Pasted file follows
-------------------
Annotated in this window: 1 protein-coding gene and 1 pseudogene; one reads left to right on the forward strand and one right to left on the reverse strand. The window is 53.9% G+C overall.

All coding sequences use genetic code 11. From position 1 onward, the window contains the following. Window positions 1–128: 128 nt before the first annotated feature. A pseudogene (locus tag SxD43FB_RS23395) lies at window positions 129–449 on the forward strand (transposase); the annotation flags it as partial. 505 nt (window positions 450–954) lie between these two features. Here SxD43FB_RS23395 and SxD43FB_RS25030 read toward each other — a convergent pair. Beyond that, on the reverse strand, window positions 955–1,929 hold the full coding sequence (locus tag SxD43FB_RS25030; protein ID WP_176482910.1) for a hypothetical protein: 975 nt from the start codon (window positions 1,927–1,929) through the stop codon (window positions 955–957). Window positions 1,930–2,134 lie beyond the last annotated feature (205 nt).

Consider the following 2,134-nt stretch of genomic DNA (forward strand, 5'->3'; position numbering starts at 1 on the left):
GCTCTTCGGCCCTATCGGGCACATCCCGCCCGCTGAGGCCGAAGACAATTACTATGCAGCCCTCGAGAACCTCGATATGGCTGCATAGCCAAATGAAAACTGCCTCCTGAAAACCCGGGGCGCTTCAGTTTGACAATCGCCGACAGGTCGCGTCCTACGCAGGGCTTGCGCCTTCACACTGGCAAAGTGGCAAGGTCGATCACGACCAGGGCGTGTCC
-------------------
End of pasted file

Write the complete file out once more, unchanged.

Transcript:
Annotated in this window: 1 protein-coding gene and 1 pseudogene; one reads left to right on the forward strand and one right to left on the reverse strand. The window is 53.9% G+C overall.

All coding sequences use genetic code 11. From position 1 onward, the window contains the following. Window positions 1–128: 128 nt before the first annotated feature. A pseudogene (locus tag SxD43FB_RS23395) lies at window positions 129–449 on the forward strand (transposase); the annotation flags it as partial. 505 nt (window positions 450–954) lie between these two features. Here SxD43FB_RS23395 and SxD43FB_RS25030 read toward each other — a convergent pair. Beyond that, on the reverse strand, window positions 955–1,929 hold the full coding sequence (locus tag SxD43FB_RS25030; protein ID WP_176482910.1) for a hypothetical protein: 975 nt from the start codon (window positions 1,927–1,929) through the stop codon (window positions 955–957). Window positions 1,930–2,134 lie beyond the last annotated feature (205 nt).

Consider the following 2,134-nt stretch of genomic DNA (forward strand, 5'->3'; position numbering starts at 1 on the left):
GCTCTTCGGCCCTATCGGGCACATCCCGCCCGCTGAGGCCGAAGACAATTACTATGCAGCCCTCGAGAACCTCGATATGGCTGCATAGCCAAATGAAAACTGCCTCCTGAAAACCCGGGGCGCTTCAGTTTGACAATCGCCGACAGGTCGCGTCCTACGCAGGGCTTGCGCCTTCACACTGGCAAAGTGGCAAGGTCGATCACGACCAGGGCGTGTCC